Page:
|Publication number||US6529900 B1|
|Application number||US 09/483,631|
|Publication date||Mar 4, 2003|
|Filing date||Jan 14, 2000|
|Priority date||Jan 14, 1999|
|Publication number||09483631, 483631, US 6529900 B1, US 6529900B1, US-B1-6529900, US6529900 B1, US6529900B1|
|Inventors||John F. Patterson, Steven L. Rohall, Arjuna Wijeyekoon|
|Original Assignee||International Business Machines Corporation|
|Export Citation||BiBTeX, EndNote, RefMan|
|Patent Citations (7), Non-Patent Citations (11), Referenced by (55), Classifications (17), Legal Events (5)|
|External Links: USPTO, USPTO Assignment, Espacenet|
This application claims the benefit of U.S. Provisional Application No. 60/116,181, filed Jan. 14, 1999, the entire teachings of which are incorporated herein by reference.
This invention relates generally to the display and storage of data in a database system, and more particularly to data visualization mechanisms for the display and updating of data in a database system.
Data visualization is a technique that allows a user of a database system to view information about data stored in the database along different dimensions. The data visualizations that are created to display the information can take on various forms. One typical form is that of a table layout, with each row representing a record in the database and each column representing a field from the record. The table usually lists a subset of the database records and a subset of the available fields in the database records. The table can be ordered as an aid to navigation.
There exist systems that provide data visualizations (or views) of database records. Existing views are often restricted to list or table-like structures with possible sorting, categorization or outlining features. Other systems use non-list type structures, but are restricted to views based upon intermediary data gathered from the database, not the actual database records themselves. The Cuber™ product from Show Business Software Ltd., 137-139 Euston Road, London NW1 2AA creates charts and graphs based on intermediate database information.
Providing creative data visualization mechanisms, integrated into database systems, with views based upon access to underlying database records has proven to be a difficult problem.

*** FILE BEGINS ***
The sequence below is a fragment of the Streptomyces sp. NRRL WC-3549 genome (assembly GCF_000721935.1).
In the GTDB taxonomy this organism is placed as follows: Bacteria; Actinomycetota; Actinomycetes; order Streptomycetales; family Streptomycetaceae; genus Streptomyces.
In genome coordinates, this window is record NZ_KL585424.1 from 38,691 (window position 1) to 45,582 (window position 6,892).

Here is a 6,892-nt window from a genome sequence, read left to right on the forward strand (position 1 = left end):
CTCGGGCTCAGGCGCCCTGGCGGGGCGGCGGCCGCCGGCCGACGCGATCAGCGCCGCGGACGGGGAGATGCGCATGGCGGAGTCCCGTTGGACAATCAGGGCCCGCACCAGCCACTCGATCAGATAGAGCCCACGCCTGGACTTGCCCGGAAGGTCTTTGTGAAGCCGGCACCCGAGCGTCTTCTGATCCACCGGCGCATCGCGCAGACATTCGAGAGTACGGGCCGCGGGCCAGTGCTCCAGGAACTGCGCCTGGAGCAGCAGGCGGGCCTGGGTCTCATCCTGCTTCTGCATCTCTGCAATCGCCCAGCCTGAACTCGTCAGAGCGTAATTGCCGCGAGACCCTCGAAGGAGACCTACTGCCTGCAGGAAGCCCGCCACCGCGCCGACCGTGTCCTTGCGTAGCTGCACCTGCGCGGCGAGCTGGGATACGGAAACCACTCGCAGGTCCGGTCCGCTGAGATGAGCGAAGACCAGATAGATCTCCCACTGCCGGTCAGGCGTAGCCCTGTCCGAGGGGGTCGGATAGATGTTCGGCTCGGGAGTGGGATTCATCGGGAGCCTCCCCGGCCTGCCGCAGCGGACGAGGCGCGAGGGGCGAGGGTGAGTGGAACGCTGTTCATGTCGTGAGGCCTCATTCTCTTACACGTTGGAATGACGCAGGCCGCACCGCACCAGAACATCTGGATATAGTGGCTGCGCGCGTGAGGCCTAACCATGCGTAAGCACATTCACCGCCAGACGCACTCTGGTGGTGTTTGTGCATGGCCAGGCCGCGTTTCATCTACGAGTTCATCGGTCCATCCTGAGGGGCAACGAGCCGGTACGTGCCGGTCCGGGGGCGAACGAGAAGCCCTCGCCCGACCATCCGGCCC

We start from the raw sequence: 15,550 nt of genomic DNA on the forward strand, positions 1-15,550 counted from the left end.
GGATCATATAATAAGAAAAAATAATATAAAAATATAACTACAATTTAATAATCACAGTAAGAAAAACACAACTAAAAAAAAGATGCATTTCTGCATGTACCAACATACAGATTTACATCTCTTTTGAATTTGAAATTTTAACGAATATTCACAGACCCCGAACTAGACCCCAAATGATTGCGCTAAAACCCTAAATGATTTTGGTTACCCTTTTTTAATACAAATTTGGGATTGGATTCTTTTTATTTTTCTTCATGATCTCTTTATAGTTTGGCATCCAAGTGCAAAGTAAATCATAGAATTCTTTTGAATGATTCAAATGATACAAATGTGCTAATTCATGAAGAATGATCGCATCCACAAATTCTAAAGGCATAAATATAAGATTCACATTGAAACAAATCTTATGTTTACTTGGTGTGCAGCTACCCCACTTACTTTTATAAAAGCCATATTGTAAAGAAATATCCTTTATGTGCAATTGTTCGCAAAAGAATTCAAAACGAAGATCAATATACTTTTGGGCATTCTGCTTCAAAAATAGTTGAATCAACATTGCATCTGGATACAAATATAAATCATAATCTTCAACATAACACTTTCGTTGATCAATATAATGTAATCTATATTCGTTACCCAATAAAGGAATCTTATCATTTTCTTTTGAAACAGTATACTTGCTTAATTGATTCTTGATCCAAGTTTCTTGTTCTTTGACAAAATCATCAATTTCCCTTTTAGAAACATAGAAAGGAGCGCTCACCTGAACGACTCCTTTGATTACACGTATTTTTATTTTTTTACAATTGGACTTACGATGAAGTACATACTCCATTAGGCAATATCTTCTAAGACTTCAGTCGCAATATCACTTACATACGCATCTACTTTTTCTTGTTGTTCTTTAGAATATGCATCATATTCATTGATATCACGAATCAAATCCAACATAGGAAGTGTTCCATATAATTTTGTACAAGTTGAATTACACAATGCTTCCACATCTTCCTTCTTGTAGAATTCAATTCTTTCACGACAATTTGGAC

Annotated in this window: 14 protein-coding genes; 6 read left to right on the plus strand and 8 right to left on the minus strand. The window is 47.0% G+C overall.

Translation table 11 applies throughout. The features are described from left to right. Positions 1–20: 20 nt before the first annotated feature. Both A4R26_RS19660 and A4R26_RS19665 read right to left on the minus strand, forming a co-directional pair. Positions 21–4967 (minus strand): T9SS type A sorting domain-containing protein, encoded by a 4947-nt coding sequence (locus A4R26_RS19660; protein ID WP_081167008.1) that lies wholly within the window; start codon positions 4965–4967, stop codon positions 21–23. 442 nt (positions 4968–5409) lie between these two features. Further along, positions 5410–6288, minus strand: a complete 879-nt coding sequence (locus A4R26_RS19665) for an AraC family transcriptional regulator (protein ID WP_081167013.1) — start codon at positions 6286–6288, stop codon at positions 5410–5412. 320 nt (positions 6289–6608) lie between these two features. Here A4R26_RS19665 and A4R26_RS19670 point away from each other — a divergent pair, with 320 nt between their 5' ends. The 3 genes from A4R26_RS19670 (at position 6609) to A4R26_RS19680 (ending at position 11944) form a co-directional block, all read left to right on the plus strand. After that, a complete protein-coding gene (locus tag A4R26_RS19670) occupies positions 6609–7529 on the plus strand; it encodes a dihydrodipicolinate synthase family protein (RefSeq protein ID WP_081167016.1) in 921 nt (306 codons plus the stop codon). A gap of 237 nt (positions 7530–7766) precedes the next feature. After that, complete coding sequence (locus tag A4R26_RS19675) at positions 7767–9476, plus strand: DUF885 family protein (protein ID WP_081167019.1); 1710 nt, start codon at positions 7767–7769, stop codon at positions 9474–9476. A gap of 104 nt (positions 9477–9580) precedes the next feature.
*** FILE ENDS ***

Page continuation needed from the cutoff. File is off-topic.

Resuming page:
Existing systems do not allow for the storage of data visualizations within the database while providing access to underlying database records.
The present invention provides an effective technique for integrated data visualization by creating and rendering visualization points representing the database records. The visualization points are associated with particular underlying database records. A navigational interface for processing user interaction with the visualization points provides direct access to the underlying database records. The direct access allows for the display of information stored in the associated database record. The display of information can also include information generated from the information stored in the database records (e.g., “virtual fields”). Additionally, the direct access allows for the updating of information stored in the associated database record. Updating can take place as the user manipulates the visualization points associated with the database records.
In one embodiment of the present invention the navigational interface presents the visualization points along a number line. The number line can represent a time line, such that database records associated with dates can be visualized. The time line can comprise a first scale representing a full range of dates for the database records, a second scale representing a displayed range of dates for the database records associated with the visualization points, and a slider mechanism for adjusting the ratio of the fill range of dates to the displayed range of dates. In another embodiment, the navigational interface presents the visualization points along an X and Y axis in a two-dimensional blank sheet display. The two-dimensional space is analogous to a blank “whiteboard” that allows a user to position visualization points data anywhere within the two-dimensional space. Annotation of the space with text and/or graphics gives further meaning to groupings of visualization points created on the blank sheet display.
Each visualization point allows for a “drill-down” process. The “drill-down” process provides complete access to the underlying database record associated with the visualization point. The user can display information from all the fields in the underlying database record as well as edit/update information in these fields.
Data visualization (alternate views) provides an effective way in which to organize vast amounts of data stored in databases such that a user can organize related information and retrieve it when needed. Existing visualization mechanisms provide some organizational features, including categorization schemes, but categorization schemes are typically limited to simple hierarchical structures (e.g., Company, Division, Department, Employee). These schemes do not provide the flexibility of the data visualization techniques of the present invention.
The present invention provides data visualization that is integrated with the database (e.g., the visualizations are stored within the database) with the ability to drill-down to a specific underlying database record. Additionally, specific user interface mechanisms (e.g., the time line and the blank sheet display) allow for both effective viewing and manipulation of data stored in the underlying database records.